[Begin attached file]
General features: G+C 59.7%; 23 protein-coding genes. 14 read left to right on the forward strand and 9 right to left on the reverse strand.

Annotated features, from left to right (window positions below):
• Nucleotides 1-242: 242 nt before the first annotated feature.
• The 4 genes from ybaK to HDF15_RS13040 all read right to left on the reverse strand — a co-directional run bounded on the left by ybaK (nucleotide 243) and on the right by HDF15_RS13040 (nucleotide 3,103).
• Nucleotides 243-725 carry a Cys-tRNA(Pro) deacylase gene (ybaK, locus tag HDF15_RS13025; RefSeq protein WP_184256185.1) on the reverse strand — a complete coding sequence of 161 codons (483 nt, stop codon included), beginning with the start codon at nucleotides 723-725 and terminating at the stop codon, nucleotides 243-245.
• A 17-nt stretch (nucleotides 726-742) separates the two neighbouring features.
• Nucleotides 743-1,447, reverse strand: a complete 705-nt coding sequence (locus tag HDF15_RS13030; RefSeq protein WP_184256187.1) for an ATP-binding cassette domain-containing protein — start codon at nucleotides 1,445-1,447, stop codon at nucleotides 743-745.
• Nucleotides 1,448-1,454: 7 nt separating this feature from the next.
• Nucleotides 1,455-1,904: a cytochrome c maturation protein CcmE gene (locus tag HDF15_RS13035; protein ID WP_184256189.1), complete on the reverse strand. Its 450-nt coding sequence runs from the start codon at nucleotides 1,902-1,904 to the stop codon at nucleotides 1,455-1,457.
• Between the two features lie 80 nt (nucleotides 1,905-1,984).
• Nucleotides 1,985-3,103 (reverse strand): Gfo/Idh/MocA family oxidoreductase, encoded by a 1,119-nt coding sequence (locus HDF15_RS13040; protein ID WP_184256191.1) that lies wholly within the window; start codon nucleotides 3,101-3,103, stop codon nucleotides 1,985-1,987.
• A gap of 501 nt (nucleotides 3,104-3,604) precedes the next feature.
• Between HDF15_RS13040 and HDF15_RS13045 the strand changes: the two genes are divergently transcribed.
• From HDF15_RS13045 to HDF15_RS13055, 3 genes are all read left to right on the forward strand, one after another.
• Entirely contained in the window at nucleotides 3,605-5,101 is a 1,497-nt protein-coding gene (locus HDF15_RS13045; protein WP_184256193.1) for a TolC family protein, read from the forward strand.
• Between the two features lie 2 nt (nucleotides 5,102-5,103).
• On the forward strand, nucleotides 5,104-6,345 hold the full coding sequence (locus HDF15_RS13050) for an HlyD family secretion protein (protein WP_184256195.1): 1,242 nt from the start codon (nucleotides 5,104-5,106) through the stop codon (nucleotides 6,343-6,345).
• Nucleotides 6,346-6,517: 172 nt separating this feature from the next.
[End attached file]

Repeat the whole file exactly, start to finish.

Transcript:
General features: G+C 59.7%; 23 protein-coding genes. 14 read left to right on the forward strand and 9 right to left on the reverse strand.

Annotated features, from left to right (window positions below):
• Nucleotides 1-242: 242 nt before the first annotated feature.
• The 4 genes from ybaK to HDF15_RS13040 all read right to left on the reverse strand — a co-directional run bounded on the left by ybaK (nucleotide 243) and on the right by HDF15_RS13040 (nucleotide 3,103).
• Nucleotides 243-725 carry a Cys-tRNA(Pro) deacylase gene (ybaK, locus tag HDF15_RS13025; RefSeq protein WP_184256185.1) on the reverse strand — a complete coding sequence of 161 codons (483 nt, stop codon included), beginning with the start codon at nucleotides 723-725 and terminating at the stop codon, nucleotides 243-245.
• A 17-nt stretch (nucleotides 726-742) separates the two neighbouring features.
• Nucleotides 743-1,447, reverse strand: a complete 705-nt coding sequence (locus tag HDF15_RS13030; RefSeq protein WP_184256187.1) for an ATP-binding cassette domain-containing protein — start codon at nucleotides 1,445-1,447, stop codon at nucleotides 743-745.
• Nucleotides 1,448-1,454: 7 nt separating this feature from the next.
• Nucleotides 1,455-1,904: a cytochrome c maturation protein CcmE gene (locus tag HDF15_RS13035; protein ID WP_184256189.1), complete on the reverse strand. Its 450-nt coding sequence runs from the start codon at nucleotides 1,902-1,904 to the stop codon at nucleotides 1,455-1,457.
• Between the two features lie 80 nt (nucleotides 1,905-1,984).
• Nucleotides 1,985-3,103 (reverse strand): Gfo/Idh/MocA family oxidoreductase, encoded by a 1,119-nt coding sequence (locus HDF15_RS13040; protein ID WP_184256191.1) that lies wholly within the window; start codon nucleotides 3,101-3,103, stop codon nucleotides 1,985-1,987.
• A gap of 501 nt (nucleotides 3,104-3,604) precedes the next feature.
• Between HDF15_RS13040 and HDF15_RS13045 the strand changes: the two genes are divergently transcribed.
• From HDF15_RS13045 to HDF15_RS13055, 3 genes are all read left to right on the forward strand, one after another.
• Entirely contained in the window at nucleotides 3,605-5,101 is a 1,497-nt protein-coding gene (locus HDF15_RS13045; protein WP_184256193.1) for a TolC family protein, read from the forward strand.
• Between the two features lie 2 nt (nucleotides 5,102-5,103).
• On the forward strand, nucleotides 5,104-6,345 hold the full coding sequence (locus HDF15_RS13050) for an HlyD family secretion protein (protein WP_184256195.1): 1,242 nt from the start codon (nucleotides 5,104-5,106) through the stop codon (nucleotides 6,343-6,345).
• Nucleotides 6,346-6,517: 172 nt separating this feature from the next.